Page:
But the buzz can’t be wrong, can it? After all, these guys saved rock and roll two years ago, didn’t they? Are the White Stripes disappearing ala Marty McFly as we speak at the mere thought of the Strokes making an underwhelming record?
In a word, no. The world did just fine before the Strokes came along, and we’ll do fine whether the Strokes make albums like 2001’s critical fave Is This It?, or albums like their newest, Room on Fire, which for the record sounds just like Is This It?, only not as interesting, thanks to its familiarity.
Leadoff track “What Ever Happened?” does hint that minor changes are afoot, with an opening rhythm that suggests that the band is more interested in the groove this time around. (It has a great opening lyric, too: “I want to be forgotten/And I don’t want to be reminded.”) This groove approach pops up again in “Automatic Stop” and “Between Love & Hate,” with both songs slinking along with the wisdom that only experience can bring (anyone can play fast; it takes a pro to work a groove). Might we be seeing an older, wiser Strokes this time around?
The answer is both a resounding yes and defiant no. “Under Control” is a pretty little number (dare I say, a ballad) that, with slightly different production, could have been a Mersey beat number from the 1960s. It might be the best thing the band’s ever done. To get to that song, though, you must plow through “Meet Me in the Bathroom,” which is the epitome of a Strokes song but in a bad way, the kind of song the band can write in their sleep.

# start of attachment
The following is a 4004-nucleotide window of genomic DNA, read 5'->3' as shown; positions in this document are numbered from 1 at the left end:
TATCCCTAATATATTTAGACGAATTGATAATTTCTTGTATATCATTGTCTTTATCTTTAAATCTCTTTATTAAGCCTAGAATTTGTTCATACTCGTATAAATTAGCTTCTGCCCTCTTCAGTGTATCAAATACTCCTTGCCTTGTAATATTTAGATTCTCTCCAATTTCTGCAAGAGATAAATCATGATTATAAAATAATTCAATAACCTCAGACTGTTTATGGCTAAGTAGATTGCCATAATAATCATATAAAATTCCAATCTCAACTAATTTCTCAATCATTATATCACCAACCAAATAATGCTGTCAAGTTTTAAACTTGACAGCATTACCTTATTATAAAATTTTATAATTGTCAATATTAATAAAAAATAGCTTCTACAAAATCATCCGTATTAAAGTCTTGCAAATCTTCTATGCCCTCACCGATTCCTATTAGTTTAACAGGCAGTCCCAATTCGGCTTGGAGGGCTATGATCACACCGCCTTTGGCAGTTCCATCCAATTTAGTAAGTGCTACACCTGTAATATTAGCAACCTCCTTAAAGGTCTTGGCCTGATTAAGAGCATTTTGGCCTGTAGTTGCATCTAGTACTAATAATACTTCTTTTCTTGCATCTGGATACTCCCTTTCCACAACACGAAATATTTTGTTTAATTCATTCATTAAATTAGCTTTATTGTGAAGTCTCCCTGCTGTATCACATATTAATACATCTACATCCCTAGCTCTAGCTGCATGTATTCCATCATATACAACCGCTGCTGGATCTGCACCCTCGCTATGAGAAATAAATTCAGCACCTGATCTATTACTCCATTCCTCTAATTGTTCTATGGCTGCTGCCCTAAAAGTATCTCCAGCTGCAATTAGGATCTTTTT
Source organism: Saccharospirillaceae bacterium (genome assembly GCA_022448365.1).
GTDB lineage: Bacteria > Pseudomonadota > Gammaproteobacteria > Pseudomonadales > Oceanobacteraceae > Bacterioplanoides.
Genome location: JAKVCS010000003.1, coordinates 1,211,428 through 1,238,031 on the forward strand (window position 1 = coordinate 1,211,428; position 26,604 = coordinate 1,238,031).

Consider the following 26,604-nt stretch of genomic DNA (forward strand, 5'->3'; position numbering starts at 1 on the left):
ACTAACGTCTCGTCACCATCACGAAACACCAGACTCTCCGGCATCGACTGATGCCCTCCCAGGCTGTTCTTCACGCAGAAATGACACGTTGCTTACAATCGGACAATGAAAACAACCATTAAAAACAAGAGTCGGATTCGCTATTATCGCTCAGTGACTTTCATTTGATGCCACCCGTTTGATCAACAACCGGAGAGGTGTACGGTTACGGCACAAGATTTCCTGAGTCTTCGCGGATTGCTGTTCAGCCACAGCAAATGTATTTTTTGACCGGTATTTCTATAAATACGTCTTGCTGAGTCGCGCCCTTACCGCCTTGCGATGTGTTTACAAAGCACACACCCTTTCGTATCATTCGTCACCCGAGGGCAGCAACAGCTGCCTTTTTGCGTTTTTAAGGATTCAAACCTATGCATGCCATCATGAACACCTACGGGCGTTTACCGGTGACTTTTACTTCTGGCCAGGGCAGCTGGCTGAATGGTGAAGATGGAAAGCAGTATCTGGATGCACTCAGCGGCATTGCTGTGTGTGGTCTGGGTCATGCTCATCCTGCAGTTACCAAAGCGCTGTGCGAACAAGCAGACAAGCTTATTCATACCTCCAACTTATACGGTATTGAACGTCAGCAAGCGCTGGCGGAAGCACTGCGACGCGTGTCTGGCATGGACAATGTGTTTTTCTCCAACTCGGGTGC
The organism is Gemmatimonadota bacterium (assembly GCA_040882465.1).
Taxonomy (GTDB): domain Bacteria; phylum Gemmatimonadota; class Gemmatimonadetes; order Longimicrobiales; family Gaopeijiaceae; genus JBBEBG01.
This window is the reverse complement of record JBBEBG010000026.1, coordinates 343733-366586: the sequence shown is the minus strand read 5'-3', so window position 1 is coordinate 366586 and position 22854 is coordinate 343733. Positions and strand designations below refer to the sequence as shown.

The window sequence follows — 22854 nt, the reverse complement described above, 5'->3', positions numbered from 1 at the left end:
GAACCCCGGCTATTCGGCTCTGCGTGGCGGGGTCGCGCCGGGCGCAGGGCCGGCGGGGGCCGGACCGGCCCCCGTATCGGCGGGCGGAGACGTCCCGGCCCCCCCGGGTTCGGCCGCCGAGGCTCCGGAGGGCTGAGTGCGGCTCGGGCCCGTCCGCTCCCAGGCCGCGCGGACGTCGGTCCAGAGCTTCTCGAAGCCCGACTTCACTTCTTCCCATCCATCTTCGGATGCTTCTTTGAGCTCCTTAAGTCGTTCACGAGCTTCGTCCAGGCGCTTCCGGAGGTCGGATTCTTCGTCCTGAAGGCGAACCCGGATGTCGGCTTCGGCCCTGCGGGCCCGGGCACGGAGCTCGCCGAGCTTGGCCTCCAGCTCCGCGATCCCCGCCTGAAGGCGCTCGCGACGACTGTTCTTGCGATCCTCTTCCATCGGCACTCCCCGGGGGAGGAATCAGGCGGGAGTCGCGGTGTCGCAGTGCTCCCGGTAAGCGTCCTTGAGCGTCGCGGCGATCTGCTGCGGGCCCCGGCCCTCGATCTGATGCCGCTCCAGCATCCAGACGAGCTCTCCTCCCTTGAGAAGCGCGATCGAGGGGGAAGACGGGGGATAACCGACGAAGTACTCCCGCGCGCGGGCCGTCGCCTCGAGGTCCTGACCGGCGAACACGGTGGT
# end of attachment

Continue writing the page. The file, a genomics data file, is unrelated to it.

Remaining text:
And that’s where the problem lies in Room on Fire. When the songs are cooking, the fact that it sounds just like the last album is irrelevant, but when the songwriting is thin, the sound gets irritating. One wonders how things would have been if Nigel Godrich (Radiohead, Beck, Travis), their first choice to produce the album, had actually seen the project to completion. Instead, both parties decided it wasn’t working, and the band brought back longtime producer Gordon Raphael. Pity. Godrich has a good sense of knowing when to interfere and when to step back and leave things alone. Room on Fire would certainly have been a much different album with him at the helm, but is that such a bad thing if the album winds up being better as a result? The best bands embrace change, not fear it. The Strokes would be wise to do the same next time around.